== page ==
FYSA: The International Court of Justice, the UN's top court, has backed Qatar in a dispute with four neighbours that imposed an air blockade against Doha more than three years ago.

The Hague-based ICJ on Tuesday rejected the appeal by Bahrain, Egypt, Saudi Arabia, and the United Arab Emirates (UAE) against a decision by the world civil aviation body in favour of Qatar over sovereign airspace, ICJ President Abdulqawi Ahmed Yusuf said on Tuesday. (Al Jazeera. See link in heading for further reading)

5. PHILIPPINES - Security (Health): Philippines to use police in house-to-house searches for COVID-19 cases

FYSA: Philippine authorities and police will carry out house-to-house searches for COVID-19 patients to prevent wider transmission, a minister said on Tuesday, amid soaring death and infection numbers and some areas returning to a stricter lockdown. Interior Minister Eduardo Año urged the public to report cases in their neighbourhoods, warning that anyone infected who refused to cooperate faced imprisonment. (Reuters. See link in heading for further reading)

6. TAIWAN - Political: More fighting as Taiwan opposition again occupies parliament

FYSA: Taiwan’s main opposition party again occupied parliament on Tuesday to protest against the nomination of a close aide to the president to a top-level watchdog, after fighting with ruling party lawmakers to get into the building. Violence and protests inside the chamber are not unusual in Taiwan, a spirited democracy where passions often run over. Last month fights erupted inside the chamber after lawmakers from the ruling Democratic Progressive Party (DPP) broke through barricades erected by the main opposition Kuomintang (KMT) who had occupied it to protest against government “tyranny”. (Reuters. See link in heading for further reading)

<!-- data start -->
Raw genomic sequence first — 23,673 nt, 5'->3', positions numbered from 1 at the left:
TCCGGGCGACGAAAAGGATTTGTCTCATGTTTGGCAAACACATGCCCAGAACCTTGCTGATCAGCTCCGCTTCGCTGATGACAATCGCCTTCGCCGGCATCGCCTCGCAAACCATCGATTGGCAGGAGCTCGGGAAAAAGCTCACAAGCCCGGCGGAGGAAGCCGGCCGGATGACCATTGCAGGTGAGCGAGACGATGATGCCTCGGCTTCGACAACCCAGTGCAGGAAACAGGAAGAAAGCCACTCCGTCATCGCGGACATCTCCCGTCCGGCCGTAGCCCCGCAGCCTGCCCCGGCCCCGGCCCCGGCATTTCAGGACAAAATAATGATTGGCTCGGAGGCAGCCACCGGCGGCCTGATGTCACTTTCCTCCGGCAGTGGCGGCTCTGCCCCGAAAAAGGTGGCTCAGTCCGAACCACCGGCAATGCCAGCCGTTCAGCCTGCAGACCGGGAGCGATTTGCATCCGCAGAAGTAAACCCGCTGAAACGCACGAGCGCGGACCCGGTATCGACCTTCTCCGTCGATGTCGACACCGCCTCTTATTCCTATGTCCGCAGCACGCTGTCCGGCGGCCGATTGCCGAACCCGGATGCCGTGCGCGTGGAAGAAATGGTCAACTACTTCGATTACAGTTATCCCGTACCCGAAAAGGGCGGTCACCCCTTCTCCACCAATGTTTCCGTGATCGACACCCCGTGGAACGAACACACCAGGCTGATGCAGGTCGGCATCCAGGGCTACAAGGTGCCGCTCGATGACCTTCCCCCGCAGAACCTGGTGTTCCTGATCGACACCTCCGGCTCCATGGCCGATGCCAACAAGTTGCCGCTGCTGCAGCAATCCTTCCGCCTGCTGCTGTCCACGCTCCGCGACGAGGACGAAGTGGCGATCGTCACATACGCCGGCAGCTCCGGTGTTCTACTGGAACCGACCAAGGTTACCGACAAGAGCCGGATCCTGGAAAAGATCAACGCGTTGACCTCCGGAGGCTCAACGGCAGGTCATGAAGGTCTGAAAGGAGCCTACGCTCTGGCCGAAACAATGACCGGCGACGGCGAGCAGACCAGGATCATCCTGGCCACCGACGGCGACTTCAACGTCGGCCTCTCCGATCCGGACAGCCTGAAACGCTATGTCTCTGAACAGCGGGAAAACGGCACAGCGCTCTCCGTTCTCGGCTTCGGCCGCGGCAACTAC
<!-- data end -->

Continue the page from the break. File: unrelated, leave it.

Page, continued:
7. AUSTRALIA - Security (Health): Coronavirus NSW: No plans to lock down state, Gladys Berejiklian says

FYSA: Infections and fears for community transmission might be on the rise in New South Wales, but Premier Gladys Berejiklian has all but ruled out sending her state back into lockdown, saying it’s “no way to live”. Two more coronavirus cases linked to Sydney’s Crossroads Hotel cluster were discovered on Monday, bringing the total number of infections linked to the outbreak to 30 and prompting Ms Berejiklian to announce a slew of new restrictions on pubs. Ms Berejiklian said her state is on “high alert” – but that doesn’t mean she’ll be following in the footsteps of her Victorian counterpart Daniel Andrews and sending virus-afflicted areas back into a lockdown with stage-three measures. (News.com.au. See link in heading for further reading)

8. NEW ZEALAND - Political: Judith Collins the new leader of National Party, Gerry Brownlee the deputy after Todd Muller quits

FYSA: New National Party leader Judith Collins is already targeting Prime Minister Jacinda Ardern - and ensuring she won't get away with any "nonsense" - but one of her first priorities last night was to take stock after one of the most extraordinary days in New Zealand politics.

"I think it might be time for a drink," said Collins, as she concluded her first press conference as National leader, a few seconds before 10pm on Tueday. It ended a bruising day for the party, in which Todd Muller quit as leader at 7.30am, MPs made their way to Wellington for an emergency caucus meeting, and Collins emerged victorious as the leader after the contested leadership race against Mark Mitchell. National MPs took two hours late last night to decide she should be their new leader, with Gerry Brownlee elected as her deputy. (NZH. See link in heading)